No one likes dry, dull, emotionless worship. God included. Sometimes, we express our desire in this regard to be for “meaningful” worship. That is an outstanding goal. Even in the often turbulent realm of discussion and debate over worship, virtual consensus reigns on this point. The explosion (of divergent ideas, philosophies, approaches and even tempers) comes when answering the question of how to make worship meaningful.
There is, of course, a large chorus of voices calling for a course of action directed at adding emotional punch to the worship. What is it that connects and stirs people emotionally? Often, cues are taken from the entertainment world. This industry, by necessity, is quite savvy to what connects with people. The problem here, beyond the obvious superficiality, is that the public’s taste is constantly changing. What satisfied (and sold) yesterday, may not do so today. Is “meaning” really that fickle?
A better approach is to ask the question what is it about worship that gives meaning? Is it not the very being of God and His gracious act of providing salvation from sin through Jesus Christ? Is not meaning heightened as our understanding and appreciation of God and all that He has done increases? And what’s more, the depth of meaning is limitless as we will never fully comprehend and appreciate, this side of eternity, God and all He has done. “Oh, the depth of the riches and wisdom and knowledge of God! How unsearchable are his judgments and how inscrutable his ways!” (Rom. 11:33)”.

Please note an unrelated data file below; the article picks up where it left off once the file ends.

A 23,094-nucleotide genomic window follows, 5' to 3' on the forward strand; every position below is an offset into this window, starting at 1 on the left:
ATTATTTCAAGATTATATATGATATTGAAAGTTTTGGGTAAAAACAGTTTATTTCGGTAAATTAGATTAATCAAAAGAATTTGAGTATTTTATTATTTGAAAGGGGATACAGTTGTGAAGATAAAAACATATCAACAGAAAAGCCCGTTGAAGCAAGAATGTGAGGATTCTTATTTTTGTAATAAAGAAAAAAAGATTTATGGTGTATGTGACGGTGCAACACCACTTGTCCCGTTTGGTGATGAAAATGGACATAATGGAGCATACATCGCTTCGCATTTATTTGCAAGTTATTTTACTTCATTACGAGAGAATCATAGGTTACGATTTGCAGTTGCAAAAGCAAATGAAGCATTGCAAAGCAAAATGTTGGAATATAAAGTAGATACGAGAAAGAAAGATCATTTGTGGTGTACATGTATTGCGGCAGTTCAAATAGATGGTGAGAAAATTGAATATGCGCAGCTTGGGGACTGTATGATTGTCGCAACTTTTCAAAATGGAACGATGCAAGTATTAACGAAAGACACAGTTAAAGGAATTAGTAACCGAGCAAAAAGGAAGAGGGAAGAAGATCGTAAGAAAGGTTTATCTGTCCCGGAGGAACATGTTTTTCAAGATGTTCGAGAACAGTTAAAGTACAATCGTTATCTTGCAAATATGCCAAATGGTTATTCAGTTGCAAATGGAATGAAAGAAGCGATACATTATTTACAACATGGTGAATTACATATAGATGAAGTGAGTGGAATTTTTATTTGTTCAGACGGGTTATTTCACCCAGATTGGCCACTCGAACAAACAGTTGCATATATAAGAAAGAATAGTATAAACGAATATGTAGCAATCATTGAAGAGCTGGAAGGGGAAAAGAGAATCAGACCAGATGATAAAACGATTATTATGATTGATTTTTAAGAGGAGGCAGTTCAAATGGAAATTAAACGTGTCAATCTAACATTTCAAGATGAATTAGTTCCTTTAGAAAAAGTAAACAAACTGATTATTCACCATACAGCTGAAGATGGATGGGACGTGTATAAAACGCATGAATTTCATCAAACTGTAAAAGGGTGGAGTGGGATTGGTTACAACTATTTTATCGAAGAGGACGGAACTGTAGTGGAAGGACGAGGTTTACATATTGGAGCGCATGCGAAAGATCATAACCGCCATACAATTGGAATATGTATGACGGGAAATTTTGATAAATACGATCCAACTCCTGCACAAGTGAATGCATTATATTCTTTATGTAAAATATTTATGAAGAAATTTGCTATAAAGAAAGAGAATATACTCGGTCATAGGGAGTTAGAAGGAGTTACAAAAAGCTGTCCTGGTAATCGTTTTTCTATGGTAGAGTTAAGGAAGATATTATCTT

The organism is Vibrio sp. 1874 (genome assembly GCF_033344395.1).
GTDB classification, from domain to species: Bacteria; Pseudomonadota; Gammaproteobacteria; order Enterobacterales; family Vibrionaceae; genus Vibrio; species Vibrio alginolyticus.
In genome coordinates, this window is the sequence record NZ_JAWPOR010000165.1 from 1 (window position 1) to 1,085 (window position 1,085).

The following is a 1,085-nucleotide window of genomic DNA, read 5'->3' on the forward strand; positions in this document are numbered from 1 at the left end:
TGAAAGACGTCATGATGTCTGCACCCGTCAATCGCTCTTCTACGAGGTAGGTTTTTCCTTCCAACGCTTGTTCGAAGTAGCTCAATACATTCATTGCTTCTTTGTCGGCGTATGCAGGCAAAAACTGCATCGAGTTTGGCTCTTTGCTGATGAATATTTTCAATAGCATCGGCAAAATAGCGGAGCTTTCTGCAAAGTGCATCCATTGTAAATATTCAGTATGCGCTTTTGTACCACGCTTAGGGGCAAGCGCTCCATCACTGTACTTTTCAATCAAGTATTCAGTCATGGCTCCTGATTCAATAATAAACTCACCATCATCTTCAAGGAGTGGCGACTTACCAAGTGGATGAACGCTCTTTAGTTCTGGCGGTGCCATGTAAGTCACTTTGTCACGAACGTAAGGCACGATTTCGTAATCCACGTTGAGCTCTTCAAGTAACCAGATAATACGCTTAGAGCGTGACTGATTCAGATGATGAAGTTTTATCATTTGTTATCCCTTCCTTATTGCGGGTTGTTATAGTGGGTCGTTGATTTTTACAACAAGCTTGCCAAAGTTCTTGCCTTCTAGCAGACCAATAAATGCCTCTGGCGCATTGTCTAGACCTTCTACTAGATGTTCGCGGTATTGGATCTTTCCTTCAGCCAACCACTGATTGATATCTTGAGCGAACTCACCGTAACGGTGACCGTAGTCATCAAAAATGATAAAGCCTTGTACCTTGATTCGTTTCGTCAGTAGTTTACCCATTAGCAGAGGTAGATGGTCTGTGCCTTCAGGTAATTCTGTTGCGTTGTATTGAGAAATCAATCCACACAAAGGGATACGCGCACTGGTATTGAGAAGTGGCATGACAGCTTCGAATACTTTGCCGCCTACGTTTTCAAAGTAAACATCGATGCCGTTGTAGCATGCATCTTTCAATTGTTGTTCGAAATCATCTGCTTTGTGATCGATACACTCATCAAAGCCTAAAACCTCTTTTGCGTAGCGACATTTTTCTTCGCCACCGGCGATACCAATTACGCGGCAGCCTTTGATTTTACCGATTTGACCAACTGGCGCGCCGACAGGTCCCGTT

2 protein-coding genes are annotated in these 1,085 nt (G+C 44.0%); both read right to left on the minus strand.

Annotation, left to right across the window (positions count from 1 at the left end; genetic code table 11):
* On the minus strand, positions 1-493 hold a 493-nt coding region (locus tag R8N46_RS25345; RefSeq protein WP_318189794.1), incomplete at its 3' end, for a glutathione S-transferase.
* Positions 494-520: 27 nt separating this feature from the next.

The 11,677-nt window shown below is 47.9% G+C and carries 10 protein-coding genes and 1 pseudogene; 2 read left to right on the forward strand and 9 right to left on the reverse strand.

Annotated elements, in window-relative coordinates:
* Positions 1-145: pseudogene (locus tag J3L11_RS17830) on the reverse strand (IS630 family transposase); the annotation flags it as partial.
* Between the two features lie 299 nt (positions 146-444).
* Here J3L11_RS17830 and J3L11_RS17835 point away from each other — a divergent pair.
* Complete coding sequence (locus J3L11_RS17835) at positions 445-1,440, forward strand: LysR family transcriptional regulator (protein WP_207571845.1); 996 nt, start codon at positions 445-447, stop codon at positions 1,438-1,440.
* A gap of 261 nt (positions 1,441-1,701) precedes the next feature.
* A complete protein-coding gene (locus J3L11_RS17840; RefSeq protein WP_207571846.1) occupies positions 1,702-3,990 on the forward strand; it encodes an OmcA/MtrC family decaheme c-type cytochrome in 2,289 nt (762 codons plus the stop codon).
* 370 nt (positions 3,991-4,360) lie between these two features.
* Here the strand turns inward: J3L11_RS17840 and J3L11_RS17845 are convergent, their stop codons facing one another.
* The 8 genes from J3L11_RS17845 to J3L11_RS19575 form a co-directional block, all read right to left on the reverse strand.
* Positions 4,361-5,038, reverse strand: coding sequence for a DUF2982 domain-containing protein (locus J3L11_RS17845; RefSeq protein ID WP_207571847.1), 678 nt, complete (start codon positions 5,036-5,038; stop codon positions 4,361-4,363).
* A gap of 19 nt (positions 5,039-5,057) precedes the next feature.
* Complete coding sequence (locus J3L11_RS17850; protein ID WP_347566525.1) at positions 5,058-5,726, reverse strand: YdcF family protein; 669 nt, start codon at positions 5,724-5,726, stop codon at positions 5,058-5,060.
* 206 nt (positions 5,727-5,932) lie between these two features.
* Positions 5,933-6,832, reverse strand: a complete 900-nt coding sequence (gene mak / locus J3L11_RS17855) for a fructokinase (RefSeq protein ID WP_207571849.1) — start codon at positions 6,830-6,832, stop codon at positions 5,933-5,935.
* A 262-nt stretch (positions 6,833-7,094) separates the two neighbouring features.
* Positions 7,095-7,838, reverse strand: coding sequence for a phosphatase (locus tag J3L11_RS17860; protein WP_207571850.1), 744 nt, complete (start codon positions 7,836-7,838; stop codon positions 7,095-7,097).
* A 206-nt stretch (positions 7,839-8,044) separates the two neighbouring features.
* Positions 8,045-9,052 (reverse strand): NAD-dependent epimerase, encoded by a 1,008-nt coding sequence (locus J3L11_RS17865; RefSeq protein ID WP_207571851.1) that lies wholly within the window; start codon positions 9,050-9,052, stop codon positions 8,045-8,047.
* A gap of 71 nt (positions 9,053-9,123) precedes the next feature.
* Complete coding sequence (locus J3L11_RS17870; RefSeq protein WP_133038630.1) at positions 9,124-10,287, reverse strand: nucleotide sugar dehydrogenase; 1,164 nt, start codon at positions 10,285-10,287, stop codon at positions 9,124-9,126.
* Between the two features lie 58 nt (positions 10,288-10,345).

That being said, does it not also make sense for contemporary man to give expression in contemporary language as he praises and extols the greatness of God? Is there any reason for modern Christians to be bound only to psalms, hymns and spiritual songs penned one, two, three or four or more centuries ago? Neither, though, is there any valid reason to abandon these beautiful and, dare we say, meaningful expressions of faith from centuries gone by.
So, in pursuit of the meaningful, it appears that focusing on what gives meaning would be the sensible approach. But we don’t have to rely solely on former generations to give expression to worship.